girls" (a.k.a. the Black-Eyed Susans) are "a valuable asset."
If you think using women as bait sounds antiquated, unsavory or
both, you're not alone. Friedgen's comments led to an editorial
in his school's newspaper decrying hostesses as "archaic." And in
November an Arizona State student got national attention when,
writing in ASU's State Press, she labeled the Sun Devil
Recruiters "hos to attract the bros." Some hostess squad leaders
have lately felt it necessary to speak out in defense of their
members. Says Debbie Yow, Maryland athletic director, "Our
Black-Eyed Susans wear camper clothes--sneakers and khakis. We're
not selling sex."
January 27, 2003
Still, some recruits may find it hard to see where the lines are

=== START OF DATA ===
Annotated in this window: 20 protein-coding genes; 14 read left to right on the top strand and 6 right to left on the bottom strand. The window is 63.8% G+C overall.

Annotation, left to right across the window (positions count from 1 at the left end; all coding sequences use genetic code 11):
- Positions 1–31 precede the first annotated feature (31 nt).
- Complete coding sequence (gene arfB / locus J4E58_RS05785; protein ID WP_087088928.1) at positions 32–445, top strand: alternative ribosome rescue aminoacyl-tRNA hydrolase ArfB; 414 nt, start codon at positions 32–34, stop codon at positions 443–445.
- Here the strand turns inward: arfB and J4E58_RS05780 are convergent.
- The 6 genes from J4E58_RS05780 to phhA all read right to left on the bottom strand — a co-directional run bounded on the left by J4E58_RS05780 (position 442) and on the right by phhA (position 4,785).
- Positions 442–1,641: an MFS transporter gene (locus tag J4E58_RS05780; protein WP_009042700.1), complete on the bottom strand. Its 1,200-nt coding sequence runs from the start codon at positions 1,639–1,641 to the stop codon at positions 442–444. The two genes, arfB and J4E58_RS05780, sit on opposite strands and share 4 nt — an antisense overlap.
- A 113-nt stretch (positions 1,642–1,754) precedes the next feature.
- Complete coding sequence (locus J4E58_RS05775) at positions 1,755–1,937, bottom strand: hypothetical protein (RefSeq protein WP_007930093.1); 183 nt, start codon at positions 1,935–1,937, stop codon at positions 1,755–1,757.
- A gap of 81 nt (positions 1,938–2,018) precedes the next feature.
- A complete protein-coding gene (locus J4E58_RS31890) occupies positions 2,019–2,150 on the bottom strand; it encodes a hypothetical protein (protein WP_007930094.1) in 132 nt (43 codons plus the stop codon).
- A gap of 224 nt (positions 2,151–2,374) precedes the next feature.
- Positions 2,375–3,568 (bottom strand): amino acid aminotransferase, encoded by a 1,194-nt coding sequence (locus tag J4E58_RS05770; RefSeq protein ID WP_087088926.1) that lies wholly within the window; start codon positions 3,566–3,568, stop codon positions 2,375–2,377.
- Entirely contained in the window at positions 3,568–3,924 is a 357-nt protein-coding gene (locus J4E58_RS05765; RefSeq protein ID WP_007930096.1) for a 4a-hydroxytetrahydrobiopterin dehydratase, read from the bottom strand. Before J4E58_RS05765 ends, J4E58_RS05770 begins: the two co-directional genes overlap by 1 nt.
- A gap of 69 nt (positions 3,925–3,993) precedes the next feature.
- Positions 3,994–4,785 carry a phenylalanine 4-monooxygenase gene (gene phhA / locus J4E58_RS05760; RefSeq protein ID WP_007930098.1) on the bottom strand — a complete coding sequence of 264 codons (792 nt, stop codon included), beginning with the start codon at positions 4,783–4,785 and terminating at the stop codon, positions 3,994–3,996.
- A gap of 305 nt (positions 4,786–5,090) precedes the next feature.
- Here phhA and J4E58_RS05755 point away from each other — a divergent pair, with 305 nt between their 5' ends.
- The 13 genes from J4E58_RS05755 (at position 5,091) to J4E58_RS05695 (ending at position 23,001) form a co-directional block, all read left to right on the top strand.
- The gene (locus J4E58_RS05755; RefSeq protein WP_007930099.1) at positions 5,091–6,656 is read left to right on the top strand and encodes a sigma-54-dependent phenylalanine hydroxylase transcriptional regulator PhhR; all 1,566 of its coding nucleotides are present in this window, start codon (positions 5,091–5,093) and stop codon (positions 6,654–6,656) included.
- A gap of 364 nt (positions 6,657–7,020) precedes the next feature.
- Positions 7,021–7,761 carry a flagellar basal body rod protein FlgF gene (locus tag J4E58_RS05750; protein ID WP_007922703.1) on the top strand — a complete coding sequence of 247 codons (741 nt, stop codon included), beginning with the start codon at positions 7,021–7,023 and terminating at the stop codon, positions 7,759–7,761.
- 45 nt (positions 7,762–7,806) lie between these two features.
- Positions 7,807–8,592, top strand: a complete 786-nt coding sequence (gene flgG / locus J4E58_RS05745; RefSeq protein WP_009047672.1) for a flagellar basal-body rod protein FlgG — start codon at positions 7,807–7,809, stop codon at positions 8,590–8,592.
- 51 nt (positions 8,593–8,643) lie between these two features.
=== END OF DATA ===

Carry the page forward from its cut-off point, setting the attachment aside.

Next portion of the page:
drawn. Besides being escorted around by hostesses, recruits
visiting Alabama and Michigan in recent years have also been
entertained by strippers. Last month a woman filed a $1 million
suit against the University of Colorado alleging she was raped at
an off-campus party for football recruits. Stephanie Barnes, a
former 'Bama Belle, understands how things can get out of hand.
One high-profile recruit, she says, tried to lure her to his
hotel room, saying, "The girls at Kentucky and Georgia did it."
"The mindset of these recruits is one of entitlement," says Kathy
Redmond, of the National Coalition Against Violent Athletes, "yet
they're expected to know the difference between women who want to
be with them and those who don't."
Some schools are making adjustments. In recent years Miami's
Hurricane Honeys were renamed the Cane Connection, Clemson's
Bengal Babes became the Tiger PAWS, and most athletic departments
now require hostesses to sign contracts saying that they will